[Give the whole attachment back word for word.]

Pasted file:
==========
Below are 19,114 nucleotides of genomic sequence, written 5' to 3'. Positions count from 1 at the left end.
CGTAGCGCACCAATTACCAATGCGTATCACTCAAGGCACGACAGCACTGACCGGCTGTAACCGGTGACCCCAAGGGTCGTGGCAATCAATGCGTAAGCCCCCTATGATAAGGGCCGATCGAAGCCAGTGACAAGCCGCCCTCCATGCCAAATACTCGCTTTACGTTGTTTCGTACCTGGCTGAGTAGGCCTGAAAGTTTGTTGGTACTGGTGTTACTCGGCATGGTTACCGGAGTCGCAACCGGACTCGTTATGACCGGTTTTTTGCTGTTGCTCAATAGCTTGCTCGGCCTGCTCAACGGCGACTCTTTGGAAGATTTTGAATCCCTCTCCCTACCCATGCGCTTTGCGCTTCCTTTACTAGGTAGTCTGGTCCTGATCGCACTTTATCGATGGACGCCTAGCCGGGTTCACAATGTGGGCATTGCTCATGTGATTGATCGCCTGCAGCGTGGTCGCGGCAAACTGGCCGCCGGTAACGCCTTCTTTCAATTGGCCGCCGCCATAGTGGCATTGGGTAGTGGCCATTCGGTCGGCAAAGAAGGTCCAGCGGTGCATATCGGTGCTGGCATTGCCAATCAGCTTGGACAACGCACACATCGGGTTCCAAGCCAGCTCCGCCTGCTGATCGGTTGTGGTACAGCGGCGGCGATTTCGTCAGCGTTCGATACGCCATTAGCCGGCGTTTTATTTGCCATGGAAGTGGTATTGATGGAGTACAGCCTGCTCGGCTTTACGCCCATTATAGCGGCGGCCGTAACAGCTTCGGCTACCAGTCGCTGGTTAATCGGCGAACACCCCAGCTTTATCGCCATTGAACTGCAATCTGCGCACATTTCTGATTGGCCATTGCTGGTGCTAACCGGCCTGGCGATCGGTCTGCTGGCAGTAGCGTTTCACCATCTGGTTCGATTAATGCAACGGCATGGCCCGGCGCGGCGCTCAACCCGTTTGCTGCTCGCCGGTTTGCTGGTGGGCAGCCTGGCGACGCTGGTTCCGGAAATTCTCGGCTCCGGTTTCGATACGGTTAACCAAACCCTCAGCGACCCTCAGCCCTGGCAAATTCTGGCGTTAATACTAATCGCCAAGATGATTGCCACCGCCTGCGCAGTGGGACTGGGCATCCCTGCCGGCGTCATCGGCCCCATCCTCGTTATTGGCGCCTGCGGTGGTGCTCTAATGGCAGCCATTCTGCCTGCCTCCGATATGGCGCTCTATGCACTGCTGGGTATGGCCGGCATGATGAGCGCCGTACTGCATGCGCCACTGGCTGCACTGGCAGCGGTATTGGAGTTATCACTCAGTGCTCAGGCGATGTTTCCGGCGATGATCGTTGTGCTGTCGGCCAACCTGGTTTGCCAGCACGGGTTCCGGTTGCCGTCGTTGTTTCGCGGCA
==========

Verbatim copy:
Below are 19,114 nucleotides of genomic sequence, written 5' to 3'. Positions count from 1 at the left end.
CGTAGCGCACCAATTACCAATGCGTATCACTCAAGGCACGACAGCACTGACCGGCTGTAACCGGTGACCCCAAGGGTCGTGGCAATCAATGCGTAAGCCCCCTATGATAAGGGCCGATCGAAGCCAGTGACAAGCCGCCCTCCATGCCAAATACTCGCTTTACGTTGTTTCGTACCTGGCTGAGTAGGCCTGAAAGTTTGTTGGTACTGGTGTTACTCGGCATGGTTACCGGAGTCGCAACCGGACTCGTTATGACCGGTTTTTTGCTGTTGCTCAATAGCTTGCTCGGCCTGCTCAACGGCGACTCTTTGGAAGATTTTGAATCCCTCTCCCTACCCATGCGCTTTGCGCTTCCTTTACTAGGTAGTCTGGTCCTGATCGCACTTTATCGATGGACGCCTAGCCGGGTTCACAATGTGGGCATTGCTCATGTGATTGATCGCCTGCAGCGTGGTCGCGGCAAACTGGCCGCCGGTAACGCCTTCTTTCAATTGGCCGCCGCCATAGTGGCATTGGGTAGTGGCCATTCGGTCGGCAAAGAAGGTCCAGCGGTGCATATCGGTGCTGGCATTGCCAATCAGCTTGGACAACGCACACATCGGGTTCCAAGCCAGCTCCGCCTGCTGATCGGTTGTGGTACAGCGGCGGCGATTTCGTCAGCGTTCGATACGCCATTAGCCGGCGTTTTATTTGCCATGGAAGTGGTATTGATGGAGTACAGCCTGCTCGGCTTTACGCCCATTATAGCGGCGGCCGTAACAGCTTCGGCTACCAGTCGCTGGTTAATCGGCGAACACCCCAGCTTTATCGCCATTGAACTGCAATCTGCGCACATTTCTGATTGGCCATTGCTGGTGCTAACCGGCCTGGCGATCGGTCTGCTGGCAGTAGCGTTTCACCATCTGGTTCGATTAATGCAACGGCATGGCCCGGCGCGGCGCTCAACCCGTTTGCTGCTCGCCGGTTTGCTGGTGGGCAGCCTGGCGACGCTGGTTCCGGAAATTCTCGGCTCCGGTTTCGATACGGTTAACCAAACCCTCAGCGACCCTCAGCCCTGGCAAATTCTGGCGTTAATACTAATCGCCAAGATGATTGCCACCGCCTGCGCAGTGGGACTGGGCATCCCTGCCGGCGTCATCGGCCCCATCCTCGTTATTGGCGCCTGCGGTGGTGCTCTAATGGCAGCCATTCTGCCTGCCTCCGATATGGCGCTCTATGCACTGCTGGGTATGGCCGGCATGATGAGCGCCGTACTGCATGCGCCACTGGCTGCACTGGCAGCGGTATTGGAGTTATCACTCAGTGCTCAGGCGATGTTTCCGGCGATGATCGTTGTGCTGTCGGCCAACCTGGTTTGCCAGCACGGGTTCCGGTTGCCGTCGTTGTTTCGCGGCA